In the final part of our series, I will share my experience of developing a smart home system. The first two parts described my approach to design and the process of developing a smart home solution.
To implement a smart home system, you need to select a hardware solution (which is not covered by this article) and a software platform. Today there are many open-source software solutions in the market. In my opinion, the following projects are worth considering (systems that I have had experience with):
- OpenHAB is a well-known system written in Java. In my opinion, it is difficult to set and provide a logical connection between smart home devices. You can also use Google Blockly as logic programming tools
- Node-red is a system for implementing simple smart home logic, provided that devices are connected via standard application level protocols (rest, mqtt, etc.). I recommend it for simple solutions, such as a security system, presence imitation system
The smart home itself is now implemented on the basis of Rapsberry PI 3 and the Rapsberrian operating system. As already mentioned, ioBroker is used as a control system. The lightning and power supply control is based on the Noolite technology. As additional hardware a GSM module is used, which is utilized for emergency alarms in the absence of an Internet connection, and as an additional channel to control the system through SMS from trusted phones.
schedule(‘0 0,8–23 * * *’,() =>
let currentTime = new Date();
let hour = currentTime.getHours();
if(hour > 12)
hour -= 12;
let file = hour.toString() + ‘h.mp3’;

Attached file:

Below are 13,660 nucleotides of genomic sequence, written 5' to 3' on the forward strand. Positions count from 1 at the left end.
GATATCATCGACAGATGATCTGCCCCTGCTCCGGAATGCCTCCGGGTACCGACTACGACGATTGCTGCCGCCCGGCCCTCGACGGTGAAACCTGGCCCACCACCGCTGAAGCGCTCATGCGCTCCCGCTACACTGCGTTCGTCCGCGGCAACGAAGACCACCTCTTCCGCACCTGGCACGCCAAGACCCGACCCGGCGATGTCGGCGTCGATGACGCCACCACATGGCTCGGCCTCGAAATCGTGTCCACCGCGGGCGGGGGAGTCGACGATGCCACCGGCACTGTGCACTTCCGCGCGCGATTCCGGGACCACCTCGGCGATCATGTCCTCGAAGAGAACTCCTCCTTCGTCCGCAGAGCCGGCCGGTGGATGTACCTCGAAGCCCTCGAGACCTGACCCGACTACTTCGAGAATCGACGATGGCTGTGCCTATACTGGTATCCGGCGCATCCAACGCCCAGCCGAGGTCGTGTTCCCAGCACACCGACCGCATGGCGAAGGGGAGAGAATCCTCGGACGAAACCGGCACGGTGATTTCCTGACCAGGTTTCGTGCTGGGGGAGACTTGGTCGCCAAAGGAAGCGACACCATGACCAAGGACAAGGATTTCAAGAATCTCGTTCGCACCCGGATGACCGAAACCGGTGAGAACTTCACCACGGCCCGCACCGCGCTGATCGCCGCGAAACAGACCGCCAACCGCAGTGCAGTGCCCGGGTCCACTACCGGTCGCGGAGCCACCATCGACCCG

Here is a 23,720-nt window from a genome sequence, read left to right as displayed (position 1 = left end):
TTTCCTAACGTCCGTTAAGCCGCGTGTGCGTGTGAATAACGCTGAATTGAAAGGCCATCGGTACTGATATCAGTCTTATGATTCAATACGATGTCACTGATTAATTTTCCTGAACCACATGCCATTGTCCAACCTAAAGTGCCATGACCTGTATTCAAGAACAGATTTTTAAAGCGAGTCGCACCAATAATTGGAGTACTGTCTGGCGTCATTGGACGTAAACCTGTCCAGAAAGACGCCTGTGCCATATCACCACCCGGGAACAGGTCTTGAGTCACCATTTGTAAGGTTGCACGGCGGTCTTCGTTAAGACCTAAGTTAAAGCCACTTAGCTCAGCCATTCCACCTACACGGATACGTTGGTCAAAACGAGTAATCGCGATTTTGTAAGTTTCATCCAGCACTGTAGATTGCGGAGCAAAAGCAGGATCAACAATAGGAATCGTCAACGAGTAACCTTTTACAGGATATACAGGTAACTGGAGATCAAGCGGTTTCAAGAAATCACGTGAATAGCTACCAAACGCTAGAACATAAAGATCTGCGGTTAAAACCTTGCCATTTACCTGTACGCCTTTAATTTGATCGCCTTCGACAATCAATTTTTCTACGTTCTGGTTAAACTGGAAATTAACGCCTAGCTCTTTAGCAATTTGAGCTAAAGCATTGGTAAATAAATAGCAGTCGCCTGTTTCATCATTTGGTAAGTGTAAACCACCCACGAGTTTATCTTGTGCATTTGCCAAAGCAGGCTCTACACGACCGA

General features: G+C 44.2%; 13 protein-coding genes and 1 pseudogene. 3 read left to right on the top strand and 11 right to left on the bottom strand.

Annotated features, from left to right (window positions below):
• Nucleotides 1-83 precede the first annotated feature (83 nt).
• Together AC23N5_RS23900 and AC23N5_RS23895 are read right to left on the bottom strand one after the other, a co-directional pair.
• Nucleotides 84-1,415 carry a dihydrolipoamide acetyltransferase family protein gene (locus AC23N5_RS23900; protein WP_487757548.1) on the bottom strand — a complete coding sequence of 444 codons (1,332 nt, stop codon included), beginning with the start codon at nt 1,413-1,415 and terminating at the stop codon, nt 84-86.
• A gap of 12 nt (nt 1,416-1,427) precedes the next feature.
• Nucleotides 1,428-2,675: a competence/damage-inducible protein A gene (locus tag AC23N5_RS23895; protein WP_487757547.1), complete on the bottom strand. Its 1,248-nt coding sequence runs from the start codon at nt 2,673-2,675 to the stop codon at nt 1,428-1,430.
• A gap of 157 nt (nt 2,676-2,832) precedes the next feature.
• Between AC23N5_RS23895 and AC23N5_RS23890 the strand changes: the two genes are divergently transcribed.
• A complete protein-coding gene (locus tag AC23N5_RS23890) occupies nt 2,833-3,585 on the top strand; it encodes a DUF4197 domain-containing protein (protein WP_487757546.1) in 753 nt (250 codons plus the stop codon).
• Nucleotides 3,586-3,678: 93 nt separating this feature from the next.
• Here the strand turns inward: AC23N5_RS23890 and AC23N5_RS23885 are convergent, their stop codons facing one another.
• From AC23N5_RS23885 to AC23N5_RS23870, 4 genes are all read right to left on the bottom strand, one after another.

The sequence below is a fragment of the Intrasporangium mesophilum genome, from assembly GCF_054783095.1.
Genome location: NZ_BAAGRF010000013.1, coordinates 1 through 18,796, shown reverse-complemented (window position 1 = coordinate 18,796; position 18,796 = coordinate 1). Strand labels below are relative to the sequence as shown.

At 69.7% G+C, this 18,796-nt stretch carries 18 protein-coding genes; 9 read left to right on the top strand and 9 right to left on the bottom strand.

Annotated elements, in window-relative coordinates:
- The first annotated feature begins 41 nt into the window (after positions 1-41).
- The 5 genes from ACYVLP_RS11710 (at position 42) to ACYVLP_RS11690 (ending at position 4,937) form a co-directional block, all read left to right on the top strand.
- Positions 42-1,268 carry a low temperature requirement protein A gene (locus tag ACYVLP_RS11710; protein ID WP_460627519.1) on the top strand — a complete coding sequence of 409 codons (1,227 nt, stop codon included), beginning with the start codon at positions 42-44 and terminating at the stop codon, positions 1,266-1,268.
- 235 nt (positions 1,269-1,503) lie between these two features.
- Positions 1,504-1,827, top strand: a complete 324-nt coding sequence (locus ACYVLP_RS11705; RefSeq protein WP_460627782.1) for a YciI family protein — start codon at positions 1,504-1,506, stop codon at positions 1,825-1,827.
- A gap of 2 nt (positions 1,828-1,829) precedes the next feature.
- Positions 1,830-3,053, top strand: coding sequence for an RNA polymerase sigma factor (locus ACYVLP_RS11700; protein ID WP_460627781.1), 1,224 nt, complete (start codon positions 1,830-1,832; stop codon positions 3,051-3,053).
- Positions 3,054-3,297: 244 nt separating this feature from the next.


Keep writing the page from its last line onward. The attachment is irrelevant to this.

playSound(‘audio/’ + file);
The ioBroker code every hour within the interval 8:00AM-11:00PM calls a function that forms the name of the file in which the chime is recorded for a relevant time and plays the required audio file on an external device.
Here we can see the subscription to the event of the motion sensor’s change state. This code will be called once the state changes and will contain “true.”
And by using Node-red, we can implement simple control scripts. In the bathroom, for example, we can use simple code to control lights with a motion sensor.
Once the sensor changes its state, Node-red blocks are executed automatically. When the sensor transmits a “turn off” command, the script provides a 5-minute delay and then turns off the light. If during 5 minutes the sensor sends the “turn on” command, the delay will be canceled and the light will remain on. Detailed discussion of how to implement Node-red block is outside the scope of this article.
Thus, by treating the smart home as a system for increasing the quality of life, I have managed to realize my dream without substantial expenses. By the time of launching the project for a two-room apartment, its cost was around $810.
.NET & C++ Consultant
Originally published at https://www.luxoft-training.com.